by anthony on 09/06/10 at 4:46 pm
[Note: This article is a response to “Simplicity is Highly Overrated” by Don Norman, Column written for Interactions. © CACM, 2007]
“Features win over simplicity, even when people realize that it is accompanied by more complexity,” is what Don Norman states in his “Simplicity is Highly Overrated” article.
He explains that users say they want simplicity in products, but they don’t really mean it. Instead, what they really want are features, “even if the features confuse more than they help.”
Usability and user experience design is all about making things simple and easy to use. I never would’ve expected such a contradictory statement coming from someone who co-founded the Nielsen and Norman group, a firm that offers usability consulting, training seminars and research reports. This statement puts a dagger into the back of usability and user experience design.
If “simplicity does not sell” that renders the job of every user experience professional irrelevant and useless. If that statement were true, the field of user experience would not be growing at the rate it is today. If that statement were true, Apple and Google would not be the number one companies in their respective technological niches.
Have you ever counted how many times Steve Jobs uses the words “simple” and “easy to use” to describe a product in his keynote presentations? It’s a lot. Simplicity sells because users want products that are easy to use. Nobody has ever requested that a product be harder to use. And nobody ever will. They might want more features in a product, but that does not mean they want a hard to use product.
Users’ desire for both features and easy to use products will never go away. They do not only want one or the other. They want both. It’s the job of the designer to give users the best of both worlds. This is not easy to do because more features often lead to a more complex user interface. However, that’s the challenge posed to the designer – to work with complexity and make it simple and easy to use. When you use the right interaction design techniques, it’s possible to do.
Norman believes that “when it comes time to purchase, people tend to go for the more powerful products, and they judge the power by the apparent complexity of the control.” This statement is, for the most part, true, but it only applies for certain people.
When people have to choose which product to buy, people will actually choose the simpler product when their needs for a product are clearly defined. However, if they cannot clearly define what their needs for a product are, they will choose the more complex product with more features.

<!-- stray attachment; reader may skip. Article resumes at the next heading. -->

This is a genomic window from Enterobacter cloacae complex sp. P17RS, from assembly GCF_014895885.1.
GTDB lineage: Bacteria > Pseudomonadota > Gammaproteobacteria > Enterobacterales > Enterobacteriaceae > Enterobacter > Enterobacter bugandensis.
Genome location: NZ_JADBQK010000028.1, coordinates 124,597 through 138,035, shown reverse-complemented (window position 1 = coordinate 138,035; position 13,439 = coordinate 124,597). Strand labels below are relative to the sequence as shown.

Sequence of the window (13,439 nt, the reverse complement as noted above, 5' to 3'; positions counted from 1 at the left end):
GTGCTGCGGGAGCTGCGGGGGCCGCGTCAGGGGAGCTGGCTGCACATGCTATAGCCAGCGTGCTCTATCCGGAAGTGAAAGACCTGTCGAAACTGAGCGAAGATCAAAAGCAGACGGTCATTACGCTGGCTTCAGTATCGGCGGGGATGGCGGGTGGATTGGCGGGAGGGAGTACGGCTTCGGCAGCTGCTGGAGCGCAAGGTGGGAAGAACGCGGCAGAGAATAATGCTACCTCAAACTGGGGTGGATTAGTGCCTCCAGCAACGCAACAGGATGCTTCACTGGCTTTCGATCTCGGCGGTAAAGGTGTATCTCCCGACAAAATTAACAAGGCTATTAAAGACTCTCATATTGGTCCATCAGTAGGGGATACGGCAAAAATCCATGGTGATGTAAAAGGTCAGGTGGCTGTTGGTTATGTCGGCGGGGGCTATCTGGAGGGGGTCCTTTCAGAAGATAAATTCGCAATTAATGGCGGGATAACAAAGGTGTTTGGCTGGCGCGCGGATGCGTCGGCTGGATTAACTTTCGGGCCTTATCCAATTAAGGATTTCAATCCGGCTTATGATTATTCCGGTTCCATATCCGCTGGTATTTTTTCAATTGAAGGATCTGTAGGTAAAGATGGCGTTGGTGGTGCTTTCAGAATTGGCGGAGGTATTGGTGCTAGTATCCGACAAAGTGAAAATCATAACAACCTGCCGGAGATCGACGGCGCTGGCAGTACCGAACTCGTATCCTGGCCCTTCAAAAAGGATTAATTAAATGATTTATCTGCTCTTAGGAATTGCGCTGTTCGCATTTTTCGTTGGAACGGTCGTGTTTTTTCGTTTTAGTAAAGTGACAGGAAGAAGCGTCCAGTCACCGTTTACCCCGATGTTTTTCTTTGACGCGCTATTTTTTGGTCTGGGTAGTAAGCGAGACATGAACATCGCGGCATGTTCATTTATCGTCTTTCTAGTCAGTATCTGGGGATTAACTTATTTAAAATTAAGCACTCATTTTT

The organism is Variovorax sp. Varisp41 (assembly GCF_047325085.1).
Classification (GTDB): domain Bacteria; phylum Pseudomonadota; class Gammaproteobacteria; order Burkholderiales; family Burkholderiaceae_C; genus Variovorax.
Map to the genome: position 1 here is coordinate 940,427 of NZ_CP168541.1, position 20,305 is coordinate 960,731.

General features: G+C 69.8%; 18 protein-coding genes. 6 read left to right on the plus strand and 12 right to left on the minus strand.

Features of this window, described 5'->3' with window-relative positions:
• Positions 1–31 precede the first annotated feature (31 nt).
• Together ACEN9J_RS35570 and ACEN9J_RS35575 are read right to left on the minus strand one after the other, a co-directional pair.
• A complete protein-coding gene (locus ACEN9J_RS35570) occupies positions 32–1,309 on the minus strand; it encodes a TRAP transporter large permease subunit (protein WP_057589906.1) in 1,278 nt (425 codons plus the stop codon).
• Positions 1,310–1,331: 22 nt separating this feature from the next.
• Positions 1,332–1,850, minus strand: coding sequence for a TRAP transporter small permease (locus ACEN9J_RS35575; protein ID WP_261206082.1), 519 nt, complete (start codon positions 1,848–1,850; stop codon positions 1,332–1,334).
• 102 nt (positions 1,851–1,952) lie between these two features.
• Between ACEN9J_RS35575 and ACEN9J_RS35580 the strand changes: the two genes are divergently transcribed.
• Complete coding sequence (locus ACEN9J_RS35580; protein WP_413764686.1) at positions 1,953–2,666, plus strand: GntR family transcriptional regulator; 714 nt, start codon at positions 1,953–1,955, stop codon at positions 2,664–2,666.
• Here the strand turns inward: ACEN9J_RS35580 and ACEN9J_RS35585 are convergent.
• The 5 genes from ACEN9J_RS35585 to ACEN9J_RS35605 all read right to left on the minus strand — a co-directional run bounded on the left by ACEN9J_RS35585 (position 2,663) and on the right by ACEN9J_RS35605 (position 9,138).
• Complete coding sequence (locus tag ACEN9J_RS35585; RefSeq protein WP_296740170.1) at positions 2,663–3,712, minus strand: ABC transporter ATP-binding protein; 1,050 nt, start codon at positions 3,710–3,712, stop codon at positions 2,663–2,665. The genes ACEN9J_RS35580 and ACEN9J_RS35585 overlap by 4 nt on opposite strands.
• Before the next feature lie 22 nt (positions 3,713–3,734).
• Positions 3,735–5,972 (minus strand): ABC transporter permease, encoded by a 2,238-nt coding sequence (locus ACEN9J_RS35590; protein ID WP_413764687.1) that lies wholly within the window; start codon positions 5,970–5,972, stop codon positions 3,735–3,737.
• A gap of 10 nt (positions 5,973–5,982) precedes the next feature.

As Norman says, “don’t reason your way to a solution — observe real people.” While observing real people are important, it’s a common research mistake to draw conclusions on people’s actions alone. You have to take into account people’s needs and how they’re defined. People who choose simple products over complex ones need a specialized design that meets their clearly defined needs well. People who choose complex products over simple ones need a design that has a broad set of features because their needs for a product aren’t as well-defined.
This is a key piece of information that Norman leaves out in his one-sided article. Not all products will see the light of success by cramming more features into their product. It depends on the product and how well-defined their users’ needs are. There is, however, one thing that we can be sure of. Everyone wants a product that is cool and stylish. Sometimes the style and status symbol of a product can have more of an impact than how many features it has or how easy it is to use. But that depends on the social culture at the time. Styles and trends will come and go through time.
Having a product that is stylish and a symbol of status is not an excuse to neglect user needs. If your business plan is a long-term one, pay attention to the quality of your product’s features and its ease of use. Design a product that gives users the best of both worlds. That’s how successful businesses, like Apple, continue to sell millions of products each year.